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Every organization is likely to encounter reputational issues with differing degrees of seriousness in the world of social media, but the key to efficient crisis communications is remembering that information is power.
Brands that are able to recover from a crisis with their reputations most intact are the on
Regardless of your business sector or the size of your organizations, we hope this article will help you get a better understanding of a reputation management, how to prepare for unwanted crises and how to respond when things go wrong!
Shall we start?
What is crisis management?
Crisis or reputation management is the practice of attempting to shape public perception of a person or organization by influencing online information about that entity.
Brands can decide what type of information they intentionally share online, but there is little control on the conversation and buzz around their products or services.
According to research by Nielson, 53 percent of adults follow particular brands online and 60 percent of users of social networking sites write reviews of products and services.
The rapid growth of social networks in the last few years has determined a power shift from brands to customers, who now have unprecedented freedom to express their views online.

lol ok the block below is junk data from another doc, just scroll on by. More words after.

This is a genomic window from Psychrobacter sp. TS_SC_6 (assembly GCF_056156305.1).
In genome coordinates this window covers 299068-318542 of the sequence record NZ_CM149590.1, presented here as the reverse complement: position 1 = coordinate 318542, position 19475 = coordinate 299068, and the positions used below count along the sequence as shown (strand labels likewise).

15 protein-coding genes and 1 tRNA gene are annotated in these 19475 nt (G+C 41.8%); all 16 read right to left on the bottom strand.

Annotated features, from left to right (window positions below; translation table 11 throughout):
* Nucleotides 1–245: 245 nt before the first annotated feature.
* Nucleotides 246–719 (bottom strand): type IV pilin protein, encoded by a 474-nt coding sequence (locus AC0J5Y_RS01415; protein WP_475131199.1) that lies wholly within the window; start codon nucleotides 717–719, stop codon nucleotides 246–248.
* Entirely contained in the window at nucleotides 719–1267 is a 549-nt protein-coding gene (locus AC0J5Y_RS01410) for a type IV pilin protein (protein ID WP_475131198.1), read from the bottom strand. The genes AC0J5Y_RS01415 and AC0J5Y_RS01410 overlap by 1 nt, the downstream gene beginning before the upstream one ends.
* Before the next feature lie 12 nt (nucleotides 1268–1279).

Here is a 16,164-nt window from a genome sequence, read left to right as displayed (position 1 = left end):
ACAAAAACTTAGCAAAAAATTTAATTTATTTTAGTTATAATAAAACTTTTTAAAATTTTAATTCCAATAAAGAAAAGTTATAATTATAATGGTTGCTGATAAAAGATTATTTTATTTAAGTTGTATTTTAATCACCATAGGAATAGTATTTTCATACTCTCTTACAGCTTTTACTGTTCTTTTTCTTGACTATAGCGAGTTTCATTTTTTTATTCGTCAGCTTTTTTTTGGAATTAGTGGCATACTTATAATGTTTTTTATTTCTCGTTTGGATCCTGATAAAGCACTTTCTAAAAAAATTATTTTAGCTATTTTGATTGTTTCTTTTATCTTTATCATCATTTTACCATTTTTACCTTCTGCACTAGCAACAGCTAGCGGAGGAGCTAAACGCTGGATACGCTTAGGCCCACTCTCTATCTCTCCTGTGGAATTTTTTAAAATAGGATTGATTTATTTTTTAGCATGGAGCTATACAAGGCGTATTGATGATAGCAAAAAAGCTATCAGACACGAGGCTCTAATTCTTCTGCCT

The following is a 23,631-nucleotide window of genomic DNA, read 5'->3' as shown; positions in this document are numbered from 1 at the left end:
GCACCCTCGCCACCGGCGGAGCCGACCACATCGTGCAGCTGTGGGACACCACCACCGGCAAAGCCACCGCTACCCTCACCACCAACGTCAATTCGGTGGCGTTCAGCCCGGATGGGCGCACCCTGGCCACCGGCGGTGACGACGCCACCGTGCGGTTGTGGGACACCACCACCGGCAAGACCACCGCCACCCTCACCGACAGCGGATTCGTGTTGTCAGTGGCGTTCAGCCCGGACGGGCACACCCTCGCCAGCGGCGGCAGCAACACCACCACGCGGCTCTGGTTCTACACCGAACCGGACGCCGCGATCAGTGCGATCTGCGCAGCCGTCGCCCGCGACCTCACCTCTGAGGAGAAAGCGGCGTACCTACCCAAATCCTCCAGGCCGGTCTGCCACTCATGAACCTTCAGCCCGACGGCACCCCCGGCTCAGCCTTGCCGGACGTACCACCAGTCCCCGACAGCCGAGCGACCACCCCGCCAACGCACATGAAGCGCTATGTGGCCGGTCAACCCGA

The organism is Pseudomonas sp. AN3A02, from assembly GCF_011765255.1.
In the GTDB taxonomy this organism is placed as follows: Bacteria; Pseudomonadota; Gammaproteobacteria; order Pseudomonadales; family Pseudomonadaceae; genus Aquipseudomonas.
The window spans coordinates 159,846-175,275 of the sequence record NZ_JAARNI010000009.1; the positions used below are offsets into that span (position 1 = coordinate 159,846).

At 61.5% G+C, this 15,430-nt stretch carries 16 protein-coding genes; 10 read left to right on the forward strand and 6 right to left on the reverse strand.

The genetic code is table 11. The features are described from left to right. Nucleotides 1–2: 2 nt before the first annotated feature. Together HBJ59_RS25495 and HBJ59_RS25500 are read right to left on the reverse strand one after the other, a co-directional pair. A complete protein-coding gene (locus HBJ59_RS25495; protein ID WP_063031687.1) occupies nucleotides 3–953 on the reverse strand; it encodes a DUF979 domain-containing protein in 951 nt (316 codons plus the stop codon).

Tackling a crisis, especially in the online environment, where information spreads at the speed of light, has been a massive challenge for organizations.
The companies that have been able to adapt quickly, differentiate facts from rumours in real time, assess the situation and act upon it in a timely manner, are the ones demonstrating excellence in online customer service and reputation management.
How to prepare for a crisis
Most crises are difficult to anticipate. Fortunately social media monitoring tools, like Brandwatch, help brands remain alert to emerging crisis, allowing them to deal with online crisis management quickly and efficiently.
Social media monitoring makes it easier to keep track of all mentions of your brand, competitors, important news and industry updates in real-time.
Our platform, Brandwatch, helps brands identify possible online crises by alerting them whenever sudden conversation peaks occur, there’s an increase in negative mentions, or something unusual happens.
When monitoring their online reputation, sophisticated organizations will reach far beyond just the mainstream social networks such as Twitter and Facebook. Although there is an unmissable, large volume of conversation on these channels, forums, blogs, review sites or niche social networks are equally important.
Empowering staff to respond to discussion around your company’s particular services means that your customers and prospects receive direct feedback exactly where they want it.
It is equally important to have a plan for both internal and external communication should a crisis hit – outlining the overall strategy, giving clear guidelines in terms of tone of voice and assigning specific responsibilities for each member of the team.
How to identify a crisis
The best way to deal with reputational issues is to do everything in your power to prevent them from occurring in the first place.
But as that isn’t always achievable, identifying a crisis at an early stage can have a strong influence on the final outcome and your ability to solve it successfully.